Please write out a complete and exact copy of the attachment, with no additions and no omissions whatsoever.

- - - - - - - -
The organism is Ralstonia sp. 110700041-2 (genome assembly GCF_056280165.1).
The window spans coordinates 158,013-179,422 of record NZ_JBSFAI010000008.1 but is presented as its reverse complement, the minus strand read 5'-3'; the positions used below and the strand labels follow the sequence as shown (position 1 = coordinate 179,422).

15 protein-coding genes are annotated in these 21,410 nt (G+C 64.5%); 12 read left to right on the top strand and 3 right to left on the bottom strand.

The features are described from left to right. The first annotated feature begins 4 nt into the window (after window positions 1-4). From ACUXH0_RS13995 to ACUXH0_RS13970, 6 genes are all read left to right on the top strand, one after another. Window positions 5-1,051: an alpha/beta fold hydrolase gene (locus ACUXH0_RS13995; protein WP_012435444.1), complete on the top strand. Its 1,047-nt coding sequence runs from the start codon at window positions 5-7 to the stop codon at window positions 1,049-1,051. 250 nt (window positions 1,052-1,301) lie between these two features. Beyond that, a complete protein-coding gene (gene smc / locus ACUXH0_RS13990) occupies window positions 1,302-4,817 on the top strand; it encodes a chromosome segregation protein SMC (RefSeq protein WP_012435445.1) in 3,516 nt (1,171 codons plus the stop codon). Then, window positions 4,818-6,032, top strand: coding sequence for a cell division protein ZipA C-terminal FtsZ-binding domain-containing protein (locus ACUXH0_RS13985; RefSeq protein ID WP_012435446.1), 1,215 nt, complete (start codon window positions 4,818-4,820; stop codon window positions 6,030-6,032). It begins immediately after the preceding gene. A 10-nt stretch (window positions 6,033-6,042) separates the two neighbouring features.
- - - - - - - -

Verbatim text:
The organism is Ralstonia sp. 110700041-2 (genome assembly GCF_056280165.1).
The window spans coordinates 158,013-179,422 of record NZ_JBSFAI010000008.1 but is presented as its reverse complement, the minus strand read 5'-3'; the positions used below and the strand labels follow the sequence as shown (position 1 = coordinate 179,422).

15 protein-coding genes are annotated in these 21,410 nt (G+C 64.5%); 12 read left to right on the top strand and 3 right to left on the bottom strand.

The features are described from left to right. The first annotated feature begins 4 nt into the window (after window positions 1-4). From ACUXH0_RS13995 to ACUXH0_RS13970, 6 genes are all read left to right on the top strand, one after another. Window positions 5-1,051: an alpha/beta fold hydrolase gene (locus ACUXH0_RS13995; protein WP_012435444.1), complete on the top strand. Its 1,047-nt coding sequence runs from the start codon at window positions 5-7 to the stop codon at window positions 1,049-1,051. 250 nt (window positions 1,052-1,301) lie between these two features. Beyond that, a complete protein-coding gene (gene smc / locus ACUXH0_RS13990) occupies window positions 1,302-4,817 on the top strand; it encodes a chromosome segregation protein SMC (RefSeq protein WP_012435445.1) in 3,516 nt (1,171 codons plus the stop codon). Then, window positions 4,818-6,032, top strand: coding sequence for a cell division protein ZipA C-terminal FtsZ-binding domain-containing protein (locus ACUXH0_RS13985; RefSeq protein ID WP_012435446.1), 1,215 nt, complete (start codon window positions 4,818-4,820; stop codon window positions 6,030-6,032). It begins immediately after the preceding gene. A 10-nt stretch (window positions 6,033-6,042) separates the two neighbouring features.